In photoacoustic (optoacoustic) medical imaging, short laser pulses irradiate absorbing structures found in tissue, such as blood vessels, causing brief thermal expansions that in turn generate ultrasound waves. These ultrasound waves which correspond to the optical absorption distribution were imaged using a two dimensional array of capacitive micromachined ultrasonic transducers (CMUTs). Advantages of CMUT technology for photoacoustic imaging include the ease of integration with electronics, ability to fabricate large two dimensional arrays, arrays with arbitrary geometries, wide-bandwidth arrays and high-frequency arrays. In this study, a phantom consisting of three 0.86-mm inner diameter polyethylene tubes inside a tissue mimicking material was imaged using a 16 x 16 element CMUT array. The center tube was filled with India-ink to provide optical contrast. Traditional pulse-echo data as well as photoacoustic image data were taken. 2D cross-sectional slices and 3D volume rendered images are shown. Simple array tiling was attempted, whereby a 48 x 48 element array was simulated, to illustrate the advantages of larger arrays. Finally, the sensitivity of the photoacoustics setup to the concentration of ink in the tube was also explored. For the sensitivity experiment a different phantom consisting of only one 1.14-mm inner diameter polyethylene tube inside a tissue mimicking material was used. The concentration of the ink inside the tube was varied and images were taken.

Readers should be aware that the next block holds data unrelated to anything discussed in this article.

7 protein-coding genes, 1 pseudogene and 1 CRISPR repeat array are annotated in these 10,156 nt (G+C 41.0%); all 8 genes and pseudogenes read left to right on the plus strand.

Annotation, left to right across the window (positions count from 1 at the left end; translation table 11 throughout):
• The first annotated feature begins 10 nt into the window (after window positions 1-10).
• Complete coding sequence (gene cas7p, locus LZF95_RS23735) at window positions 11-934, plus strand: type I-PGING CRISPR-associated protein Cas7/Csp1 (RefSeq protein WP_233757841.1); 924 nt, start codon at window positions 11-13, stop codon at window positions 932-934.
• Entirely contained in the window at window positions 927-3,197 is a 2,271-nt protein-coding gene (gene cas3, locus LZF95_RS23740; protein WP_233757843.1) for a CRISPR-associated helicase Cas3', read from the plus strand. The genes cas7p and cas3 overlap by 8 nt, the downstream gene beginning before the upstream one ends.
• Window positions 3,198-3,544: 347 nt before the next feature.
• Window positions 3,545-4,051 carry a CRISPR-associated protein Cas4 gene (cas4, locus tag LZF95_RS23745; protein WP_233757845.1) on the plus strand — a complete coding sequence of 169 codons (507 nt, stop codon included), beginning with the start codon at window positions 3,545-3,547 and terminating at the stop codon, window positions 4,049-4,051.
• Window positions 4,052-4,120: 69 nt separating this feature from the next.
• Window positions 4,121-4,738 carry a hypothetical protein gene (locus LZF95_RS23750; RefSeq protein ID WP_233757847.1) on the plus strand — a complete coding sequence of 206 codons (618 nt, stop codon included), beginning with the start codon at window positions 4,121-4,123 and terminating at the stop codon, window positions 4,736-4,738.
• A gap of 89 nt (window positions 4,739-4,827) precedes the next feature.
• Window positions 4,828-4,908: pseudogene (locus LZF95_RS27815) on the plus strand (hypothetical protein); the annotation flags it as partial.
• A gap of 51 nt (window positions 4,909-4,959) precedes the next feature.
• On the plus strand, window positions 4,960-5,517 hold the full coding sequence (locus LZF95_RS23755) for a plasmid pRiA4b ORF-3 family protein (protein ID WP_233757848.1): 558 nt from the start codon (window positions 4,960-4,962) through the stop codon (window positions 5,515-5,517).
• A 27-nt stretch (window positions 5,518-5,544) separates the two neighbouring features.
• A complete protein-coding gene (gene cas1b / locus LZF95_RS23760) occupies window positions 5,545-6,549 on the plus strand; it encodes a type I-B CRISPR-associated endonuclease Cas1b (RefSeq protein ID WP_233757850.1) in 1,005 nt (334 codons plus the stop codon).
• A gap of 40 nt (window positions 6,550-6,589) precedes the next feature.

We have demonstrated all-epitaxially fabricated orientation-patterned AlGaAs waveguides with reduced waveguide core corrugation for the quasi-phase-matched second harmonic generation (SHG) pumped at 1.55 μm. The attenuation coefficient is measured to be ~4.5 dB/m at 1.55 μm, and ~9.7 dB/cm at 780 nm. The conversion efficiency at continuous wave operation is 43%W-1 with an 8-mm long waveguide.
We demonstrate an optical parametric oscillator (OPO) based on GaAs. The OPO utilized an all-epitaxially-grown orientation-patterned GaAs (OP-GaAs) crystal, 0.5-mm-thick, 5-mm-wide, and 11-mm-long, with a domain reversal period of 61.2 microns. By tuning either the near-IR pump wavelength between 1.75 and 2 microns, or the temperature of the GaAs crystal, the mid-IR output tuned between 2 and 11 microns, limited only by the spectral range of the OPO mirrors. The pump threshold of the singly-resonant OPO was 16 micro-J for the 6-ns pump pulses, and the photon conversion slope efficiency reached 54%. Also, we show experimentally the possibility of pump-polarization-independent frequency conversion in GaAs.
We demonstrate an optical parametric oscillator (OPO) based on GaAs. The OPO utilized an all-epitaxially-grown orientation-patterned GaAs (OP-GaAs) crystal, 0.5-mm-thick, 5-mm-wide, and 11-mm-long, with a domain reversal period of 61.2 μm. By tuning either the near-IR pump wavelength between 1.75 and 2 μm, or the temperature of the GaAs crystal, the mid-IR output tuned between 2 and 11 μm, limited only by the spectral range of the OPO mirrors. The pump threshold of the singly-resonant OPO was 16 μJ for the 6-ns pump pulses, and the photon conversion slope efficiency reached 54%. Also, we show experimentally the possibility of pump-polarization-independent frequency conversion in GaAs.